Supplier diversity: bringing new voices to the table and effecting change in communities
When we’re working with clients to build a supplier base, we want to offer the best contractors possible from within our extensive networks. A crucial part of this offer is introducing a diverse range of people to the table who bring innovative ideas and alternative perspectives to a project.
All data shows that having a supplier diversity initiative leads to more business, higher productivity and innovation, and better economic and social outcomes for local communities.
By encouraging the use of diverse firms - including but not limited to minority-owned, women-owned, veteran-owned, LGBTQ+-owned, service-disabled veteran-owned, historically underutilised businesses and small businesses - we are able to bring people from varying backgrounds when sourcing into a company’s supply chain.
The use of these traditionally excluded groups expands diversification, promotes vendor competition and enhances competitive advantage.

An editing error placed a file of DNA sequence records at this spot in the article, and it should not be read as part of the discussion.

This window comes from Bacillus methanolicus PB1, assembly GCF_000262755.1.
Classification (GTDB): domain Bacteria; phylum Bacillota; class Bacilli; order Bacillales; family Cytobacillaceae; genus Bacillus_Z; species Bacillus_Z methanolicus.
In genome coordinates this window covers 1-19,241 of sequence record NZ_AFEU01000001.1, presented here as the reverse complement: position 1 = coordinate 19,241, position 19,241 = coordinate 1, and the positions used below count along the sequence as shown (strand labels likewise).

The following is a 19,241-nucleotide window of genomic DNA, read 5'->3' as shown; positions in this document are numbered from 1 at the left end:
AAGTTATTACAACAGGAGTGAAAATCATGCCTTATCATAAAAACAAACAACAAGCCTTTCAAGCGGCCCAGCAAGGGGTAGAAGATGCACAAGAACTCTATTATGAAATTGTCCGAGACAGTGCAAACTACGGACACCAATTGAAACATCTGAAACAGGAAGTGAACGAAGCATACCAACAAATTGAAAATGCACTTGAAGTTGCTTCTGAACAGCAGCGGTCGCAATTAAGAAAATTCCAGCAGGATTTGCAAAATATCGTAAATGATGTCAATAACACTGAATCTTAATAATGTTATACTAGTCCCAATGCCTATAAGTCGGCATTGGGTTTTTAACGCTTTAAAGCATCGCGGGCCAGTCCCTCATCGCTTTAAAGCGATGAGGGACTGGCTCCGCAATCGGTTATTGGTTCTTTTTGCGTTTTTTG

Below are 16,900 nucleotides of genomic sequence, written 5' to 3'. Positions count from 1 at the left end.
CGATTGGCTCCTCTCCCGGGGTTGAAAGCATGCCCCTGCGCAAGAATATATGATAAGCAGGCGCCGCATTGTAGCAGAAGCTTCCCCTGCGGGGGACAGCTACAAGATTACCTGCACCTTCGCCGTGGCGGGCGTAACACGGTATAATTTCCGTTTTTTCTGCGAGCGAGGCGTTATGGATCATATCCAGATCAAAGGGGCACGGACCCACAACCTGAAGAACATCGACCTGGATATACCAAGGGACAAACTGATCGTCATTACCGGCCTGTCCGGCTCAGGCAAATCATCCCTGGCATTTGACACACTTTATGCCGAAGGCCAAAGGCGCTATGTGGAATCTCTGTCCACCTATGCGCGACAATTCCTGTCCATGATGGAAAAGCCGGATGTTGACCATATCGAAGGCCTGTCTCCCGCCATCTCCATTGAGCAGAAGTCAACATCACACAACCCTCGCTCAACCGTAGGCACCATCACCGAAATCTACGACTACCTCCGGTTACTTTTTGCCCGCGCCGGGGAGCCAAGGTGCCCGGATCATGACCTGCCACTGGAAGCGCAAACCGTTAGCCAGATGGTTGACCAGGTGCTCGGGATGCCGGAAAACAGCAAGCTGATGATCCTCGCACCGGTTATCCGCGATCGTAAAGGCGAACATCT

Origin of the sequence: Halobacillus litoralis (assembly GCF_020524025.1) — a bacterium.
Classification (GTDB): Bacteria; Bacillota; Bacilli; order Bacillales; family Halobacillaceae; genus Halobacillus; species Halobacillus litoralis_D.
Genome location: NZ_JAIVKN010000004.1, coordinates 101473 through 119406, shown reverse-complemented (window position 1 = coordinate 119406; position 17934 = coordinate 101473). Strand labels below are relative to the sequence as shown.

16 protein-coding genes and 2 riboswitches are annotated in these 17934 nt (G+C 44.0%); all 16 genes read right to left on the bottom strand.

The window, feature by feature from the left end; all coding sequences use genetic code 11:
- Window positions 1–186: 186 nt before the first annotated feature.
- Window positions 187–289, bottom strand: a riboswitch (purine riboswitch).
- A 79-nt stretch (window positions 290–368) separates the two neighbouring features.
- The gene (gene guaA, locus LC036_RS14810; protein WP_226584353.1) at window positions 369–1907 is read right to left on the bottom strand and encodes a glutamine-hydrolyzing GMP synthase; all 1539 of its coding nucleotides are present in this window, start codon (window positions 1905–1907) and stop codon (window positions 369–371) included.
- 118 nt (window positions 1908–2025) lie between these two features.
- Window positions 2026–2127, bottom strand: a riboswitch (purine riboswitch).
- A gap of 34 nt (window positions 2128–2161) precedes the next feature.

Setting up a supplier diversity programme takes time, but it is vital to implement in order to create and nurture fruitful partnerships that support the growth of diverse firms.
Implementing a supplier diversity programme
To successfully implement a diverse supplier programme within a particular project, there are six key steps that need to be taken:
- Encourage buy-in from the leadership team: a client’s senior team needs to understand that diversifying its contractor base is a business imperative.
- Change company culture: we want clients to recognise that diverse companies often have more innovative solutions to offer, and by presenting these companies as partners, we can bring new ideas to their attention.
- Engage local diverse businesses: we work to connect with under-utilised businesses by targeting networking events, local membership organisations and using state-wide directories of certified firms.